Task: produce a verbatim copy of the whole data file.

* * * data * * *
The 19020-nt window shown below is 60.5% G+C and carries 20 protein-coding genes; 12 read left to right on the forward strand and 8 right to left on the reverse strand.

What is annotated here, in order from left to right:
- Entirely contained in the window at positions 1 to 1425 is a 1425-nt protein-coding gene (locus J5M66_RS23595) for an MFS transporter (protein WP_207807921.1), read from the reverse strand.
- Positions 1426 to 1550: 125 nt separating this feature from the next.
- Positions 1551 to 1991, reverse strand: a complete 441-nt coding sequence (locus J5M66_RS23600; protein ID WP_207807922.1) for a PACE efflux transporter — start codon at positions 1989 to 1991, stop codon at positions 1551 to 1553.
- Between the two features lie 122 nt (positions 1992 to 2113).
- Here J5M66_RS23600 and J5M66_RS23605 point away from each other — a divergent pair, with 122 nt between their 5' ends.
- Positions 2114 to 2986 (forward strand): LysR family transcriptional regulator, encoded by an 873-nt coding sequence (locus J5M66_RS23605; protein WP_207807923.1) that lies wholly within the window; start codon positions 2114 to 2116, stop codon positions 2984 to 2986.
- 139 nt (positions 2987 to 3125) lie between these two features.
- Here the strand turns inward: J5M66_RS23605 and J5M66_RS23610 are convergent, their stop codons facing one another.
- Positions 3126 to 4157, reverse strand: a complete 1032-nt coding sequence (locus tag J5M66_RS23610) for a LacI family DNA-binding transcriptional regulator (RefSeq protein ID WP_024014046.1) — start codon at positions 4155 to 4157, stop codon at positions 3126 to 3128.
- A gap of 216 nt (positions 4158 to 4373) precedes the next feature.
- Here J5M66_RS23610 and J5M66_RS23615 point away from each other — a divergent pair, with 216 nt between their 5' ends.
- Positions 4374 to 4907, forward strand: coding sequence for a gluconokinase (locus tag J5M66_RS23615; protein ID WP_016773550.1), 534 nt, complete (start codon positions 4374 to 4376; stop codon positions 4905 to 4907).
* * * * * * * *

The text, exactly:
The 19020-nt window shown below is 60.5% G+C and carries 20 protein-coding genes; 12 read left to right on the forward strand and 8 right to left on the reverse strand.

What is annotated here, in order from left to right:
- Entirely contained in the window at positions 1 to 1425 is a 1425-nt protein-coding gene (locus J5M66_RS23595) for an MFS transporter (protein WP_207807921.1), read from the reverse strand.
- Positions 1426 to 1550: 125 nt separating this feature from the next.
- Positions 1551 to 1991, reverse strand: a complete 441-nt coding sequence (locus J5M66_RS23600; protein ID WP_207807922.1) for a PACE efflux transporter — start codon at positions 1989 to 1991, stop codon at positions 1551 to 1553.
- Between the two features lie 122 nt (positions 1992 to 2113).
- Here J5M66_RS23600 and J5M66_RS23605 point away from each other — a divergent pair, with 122 nt between their 5' ends.
- Positions 2114 to 2986 (forward strand): LysR family transcriptional regulator, encoded by an 873-nt coding sequence (locus J5M66_RS23605; protein WP_207807923.1) that lies wholly within the window; start codon positions 2114 to 2116, stop codon positions 2984 to 2986.
- 139 nt (positions 2987 to 3125) lie between these two features.
- Here the strand turns inward: J5M66_RS23605 and J5M66_RS23610 are convergent, their stop codons facing one another.
- Positions 3126 to 4157, reverse strand: a complete 1032-nt coding sequence (locus tag J5M66_RS23610) for a LacI family DNA-binding transcriptional regulator (RefSeq protein ID WP_024014046.1) — start codon at positions 4155 to 4157, stop codon at positions 3126 to 3128.
- A gap of 216 nt (positions 4158 to 4373) precedes the next feature.
- Here J5M66_RS23610 and J5M66_RS23615 point away from each other — a divergent pair, with 216 nt between their 5' ends.
- Positions 4374 to 4907, forward strand: coding sequence for a gluconokinase (locus tag J5M66_RS23615; protein ID WP_016773550.1), 534 nt, complete (start codon positions 4374 to 4376; stop codon positions 4905 to 4907).